As many will be aware, the NHS is undertaking an England based population pilot of hybrid closed loop systems, to try and determine what are the best outcomes and see if the technology is up to scratch.
It’s being undertaken at centres across England, where patients are being signed up to use one of three systems available in the UK.
- Medtronic 780G
- Tandem T:Slim X2 with Contorl-IQ
(I know the image includes Omnipod 5, but that’s because I’m just re-using something)
There have been numerous statements on Social Media from those participating in the pilot, talking about the significant reductions in average glucose levels that they’re seeing, and discussions with various clinicians suggests that many of the participants are those who struggle the most to manage their diabetes, in the hope that this will prove out the technology at multiple levels.
There is, however, one question that use of two of these three systems poses.
Both the Medtronic and Tandem offerings have restrictive targets, with Tandem offering a target of 110mg/dl (6.1 mmol/l) and Medtronic 100mg/dl (5.5mmol/l), whereas CamAPS offers a wide range (from around 4mmol/l to 11mmol/l). Now, why might that be of concern?
According to the 2019-2020 National Diabetes Audit, around about 41% of people with type 1 in the UK have an HbA1c of >70 mmol/mol (or 8.5% in old money). That’s an estimated average glucose level of 11mmol/l (198 mg/dl). That’s quite a big difference from the offerings we’re talking about here.
And as soon as you put someone on a commercial APS system with a target like this, it’s going to do its damnedest to ensure that it maintains glucose levels at these numbers.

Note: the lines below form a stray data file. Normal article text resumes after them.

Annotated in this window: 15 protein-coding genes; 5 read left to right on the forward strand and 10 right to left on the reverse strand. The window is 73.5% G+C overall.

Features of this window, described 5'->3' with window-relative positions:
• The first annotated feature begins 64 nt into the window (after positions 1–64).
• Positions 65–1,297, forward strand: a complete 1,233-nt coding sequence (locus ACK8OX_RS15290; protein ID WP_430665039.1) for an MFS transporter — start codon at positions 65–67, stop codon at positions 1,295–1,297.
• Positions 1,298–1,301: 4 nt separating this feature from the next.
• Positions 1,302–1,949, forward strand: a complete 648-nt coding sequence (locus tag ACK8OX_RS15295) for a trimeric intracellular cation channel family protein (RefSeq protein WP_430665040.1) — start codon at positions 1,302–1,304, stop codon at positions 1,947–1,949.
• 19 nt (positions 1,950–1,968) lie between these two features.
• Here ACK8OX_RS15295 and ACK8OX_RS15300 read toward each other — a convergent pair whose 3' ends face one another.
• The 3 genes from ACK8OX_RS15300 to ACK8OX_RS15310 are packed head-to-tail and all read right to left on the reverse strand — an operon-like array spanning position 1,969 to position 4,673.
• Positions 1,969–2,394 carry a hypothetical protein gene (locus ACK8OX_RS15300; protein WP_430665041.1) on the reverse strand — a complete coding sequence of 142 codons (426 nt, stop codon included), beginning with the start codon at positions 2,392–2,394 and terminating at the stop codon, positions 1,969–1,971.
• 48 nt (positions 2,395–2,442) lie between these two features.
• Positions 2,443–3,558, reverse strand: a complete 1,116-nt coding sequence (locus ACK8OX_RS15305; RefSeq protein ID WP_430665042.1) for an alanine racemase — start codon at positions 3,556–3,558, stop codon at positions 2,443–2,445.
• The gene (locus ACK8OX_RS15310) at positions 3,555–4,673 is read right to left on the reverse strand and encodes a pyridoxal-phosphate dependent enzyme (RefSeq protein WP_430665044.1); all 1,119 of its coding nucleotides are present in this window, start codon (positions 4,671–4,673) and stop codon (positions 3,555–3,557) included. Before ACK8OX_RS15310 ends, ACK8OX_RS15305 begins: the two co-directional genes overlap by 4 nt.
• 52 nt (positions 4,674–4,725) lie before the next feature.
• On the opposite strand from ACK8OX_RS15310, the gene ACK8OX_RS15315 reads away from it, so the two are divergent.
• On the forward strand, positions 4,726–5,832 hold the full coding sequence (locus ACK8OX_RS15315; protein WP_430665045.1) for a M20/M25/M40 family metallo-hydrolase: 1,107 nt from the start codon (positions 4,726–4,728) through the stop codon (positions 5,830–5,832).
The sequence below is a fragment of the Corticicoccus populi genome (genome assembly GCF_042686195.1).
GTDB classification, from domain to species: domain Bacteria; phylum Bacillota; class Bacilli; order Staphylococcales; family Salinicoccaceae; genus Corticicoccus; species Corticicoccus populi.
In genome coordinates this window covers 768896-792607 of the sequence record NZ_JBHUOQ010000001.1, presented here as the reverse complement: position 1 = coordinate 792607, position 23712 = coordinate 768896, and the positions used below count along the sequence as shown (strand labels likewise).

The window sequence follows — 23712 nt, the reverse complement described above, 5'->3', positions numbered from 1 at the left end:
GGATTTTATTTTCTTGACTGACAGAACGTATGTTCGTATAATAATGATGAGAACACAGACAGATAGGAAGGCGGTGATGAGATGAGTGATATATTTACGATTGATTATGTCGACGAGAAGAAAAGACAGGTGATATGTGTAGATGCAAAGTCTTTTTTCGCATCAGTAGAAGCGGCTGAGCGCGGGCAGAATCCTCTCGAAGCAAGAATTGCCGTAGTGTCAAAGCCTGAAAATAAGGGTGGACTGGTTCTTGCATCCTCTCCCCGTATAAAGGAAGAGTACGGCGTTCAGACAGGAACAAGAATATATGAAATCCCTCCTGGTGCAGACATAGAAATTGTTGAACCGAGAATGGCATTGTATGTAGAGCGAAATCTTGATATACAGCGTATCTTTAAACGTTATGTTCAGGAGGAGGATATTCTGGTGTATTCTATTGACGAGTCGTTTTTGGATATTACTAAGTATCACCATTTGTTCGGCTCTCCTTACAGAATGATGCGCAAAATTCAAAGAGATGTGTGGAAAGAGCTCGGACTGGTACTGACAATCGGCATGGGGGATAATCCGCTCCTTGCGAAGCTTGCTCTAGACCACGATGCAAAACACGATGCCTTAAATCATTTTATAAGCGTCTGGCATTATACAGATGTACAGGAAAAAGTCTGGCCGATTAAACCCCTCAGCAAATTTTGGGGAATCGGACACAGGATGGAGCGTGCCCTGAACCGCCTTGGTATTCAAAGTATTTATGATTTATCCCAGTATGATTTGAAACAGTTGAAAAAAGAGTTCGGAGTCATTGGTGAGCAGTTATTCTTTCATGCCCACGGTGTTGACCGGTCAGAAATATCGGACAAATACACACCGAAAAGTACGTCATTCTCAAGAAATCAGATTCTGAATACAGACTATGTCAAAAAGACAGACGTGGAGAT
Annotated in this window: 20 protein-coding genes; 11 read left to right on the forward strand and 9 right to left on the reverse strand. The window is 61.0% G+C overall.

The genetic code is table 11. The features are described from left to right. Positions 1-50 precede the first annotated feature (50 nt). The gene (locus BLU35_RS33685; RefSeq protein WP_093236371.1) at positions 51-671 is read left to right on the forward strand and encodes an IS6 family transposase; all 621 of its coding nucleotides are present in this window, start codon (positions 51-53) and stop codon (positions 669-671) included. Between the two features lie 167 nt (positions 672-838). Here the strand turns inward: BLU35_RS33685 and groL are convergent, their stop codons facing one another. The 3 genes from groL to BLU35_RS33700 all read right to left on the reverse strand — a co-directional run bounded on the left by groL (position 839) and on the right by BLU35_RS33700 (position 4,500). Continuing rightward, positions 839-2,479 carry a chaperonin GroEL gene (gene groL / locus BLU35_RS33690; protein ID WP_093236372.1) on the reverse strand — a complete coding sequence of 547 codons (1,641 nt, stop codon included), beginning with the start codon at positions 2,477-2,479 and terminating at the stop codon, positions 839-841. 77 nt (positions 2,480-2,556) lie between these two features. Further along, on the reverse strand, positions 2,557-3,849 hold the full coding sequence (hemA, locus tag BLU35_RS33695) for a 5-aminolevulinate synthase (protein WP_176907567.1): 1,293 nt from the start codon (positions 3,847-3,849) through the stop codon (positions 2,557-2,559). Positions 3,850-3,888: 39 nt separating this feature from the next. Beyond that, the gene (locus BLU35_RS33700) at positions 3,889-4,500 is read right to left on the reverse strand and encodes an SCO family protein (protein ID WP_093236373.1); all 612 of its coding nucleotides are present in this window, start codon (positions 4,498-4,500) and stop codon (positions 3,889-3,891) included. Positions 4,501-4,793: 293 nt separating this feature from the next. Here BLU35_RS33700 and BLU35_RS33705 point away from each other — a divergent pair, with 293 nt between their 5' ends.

The question for me here (and others) is “How fast will someone’s glucose levels drop once they start using a commercial system?”.
Why is this important?
Well, if the population that is using these systems fall into those with higher HbA1c levels, we know that a rapid drop in HbA1c can cause significant issues to the eyes, as outlined here. In fact, it stipulates that a >2% reduction in HbA1c is a major risk factor.
What could this mean for those participating in the trials? I assume that this is something that teams are well aware of and have been monitoring as the new users embark on their journeys, and that the significant drops in average glucose levels we’ve seen reported in social media by some participants are accompanied by regular eye checks to ensure there are no major side effects.
But it raises a bigger question on technologies like this. Where these systems may well work for those who have previously struggled to maintain lower glucose levels, why don’t they allow for a slower reduction in average glucose levels?
We know that the lower limit was imposed to meet FDA concerns about hypos, and the costs of trials, but surely higher limits should therefore not be an issue?
Wouldn’t it make sense to set these systems up to limit the possibility of known effects of rapid glucose level drops from the word “go” rather than wait for epidemiological data and wider population trials to see if anything happens? Or is that an issue with the initial clinical trials that were undertaken where the participants all started with relatively low values for HbA1c?
Either way, it certainly raises the prospect of an additional piece of information relating to the outcomes of the NHS England closed loop pilot. One that certain manufacturers should perhaps be watching carefully…